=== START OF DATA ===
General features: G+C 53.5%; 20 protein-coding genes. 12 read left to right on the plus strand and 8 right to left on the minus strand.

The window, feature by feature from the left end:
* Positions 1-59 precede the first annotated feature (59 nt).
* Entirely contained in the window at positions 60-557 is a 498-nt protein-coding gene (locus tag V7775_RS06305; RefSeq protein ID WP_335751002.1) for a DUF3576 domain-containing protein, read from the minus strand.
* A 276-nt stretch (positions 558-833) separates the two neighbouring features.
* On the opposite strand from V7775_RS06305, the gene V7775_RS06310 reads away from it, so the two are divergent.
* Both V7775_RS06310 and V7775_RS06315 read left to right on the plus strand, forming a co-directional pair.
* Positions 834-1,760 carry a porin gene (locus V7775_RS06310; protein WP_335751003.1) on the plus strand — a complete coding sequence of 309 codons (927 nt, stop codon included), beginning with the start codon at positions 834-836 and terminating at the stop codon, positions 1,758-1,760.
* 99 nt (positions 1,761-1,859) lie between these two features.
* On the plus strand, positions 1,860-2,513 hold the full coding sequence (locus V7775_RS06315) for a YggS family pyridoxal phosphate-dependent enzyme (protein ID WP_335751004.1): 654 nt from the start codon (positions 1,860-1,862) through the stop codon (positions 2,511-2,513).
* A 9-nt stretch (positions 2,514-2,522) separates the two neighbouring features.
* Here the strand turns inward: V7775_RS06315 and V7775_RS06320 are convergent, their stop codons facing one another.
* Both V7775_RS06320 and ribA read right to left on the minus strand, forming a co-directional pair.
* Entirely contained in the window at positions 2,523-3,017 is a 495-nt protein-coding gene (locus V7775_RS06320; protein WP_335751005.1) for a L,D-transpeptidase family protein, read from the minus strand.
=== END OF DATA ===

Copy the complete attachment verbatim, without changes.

General features: G+C 53.5%; 20 protein-coding genes. 12 read left to right on the plus strand and 8 right to left on the minus strand.

The window, feature by feature from the left end:
* Positions 1-59 precede the first annotated feature (59 nt).
* Entirely contained in the window at positions 60-557 is a 498-nt protein-coding gene (locus tag V7775_RS06305; RefSeq protein ID WP_335751002.1) for a DUF3576 domain-containing protein, read from the minus strand.
* A 276-nt stretch (positions 558-833) separates the two neighbouring features.
* On the opposite strand from V7775_RS06305, the gene V7775_RS06310 reads away from it, so the two are divergent.
* Both V7775_RS06310 and V7775_RS06315 read left to right on the plus strand, forming a co-directional pair.
* Positions 834-1,760 carry a porin gene (locus V7775_RS06310; protein WP_335751003.1) on the plus strand — a complete coding sequence of 309 codons (927 nt, stop codon included), beginning with the start codon at positions 834-836 and terminating at the stop codon, positions 1,758-1,760.
* 99 nt (positions 1,761-1,859) lie between these two features.
* On the plus strand, positions 1,860-2,513 hold the full coding sequence (locus V7775_RS06315) for a YggS family pyridoxal phosphate-dependent enzyme (protein ID WP_335751004.1): 654 nt from the start codon (positions 1,860-1,862) through the stop codon (positions 2,511-2,513).
* A 9-nt stretch (positions 2,514-2,522) separates the two neighbouring features.
* Here the strand turns inward: V7775_RS06315 and V7775_RS06320 are convergent, their stop codons facing one another.
* Both V7775_RS06320 and ribA read right to left on the minus strand, forming a co-directional pair.
* Entirely contained in the window at positions 2,523-3,017 is a 495-nt protein-coding gene (locus V7775_RS06320; protein WP_335751005.1) for a L,D-transpeptidase family protein, read from the minus strand.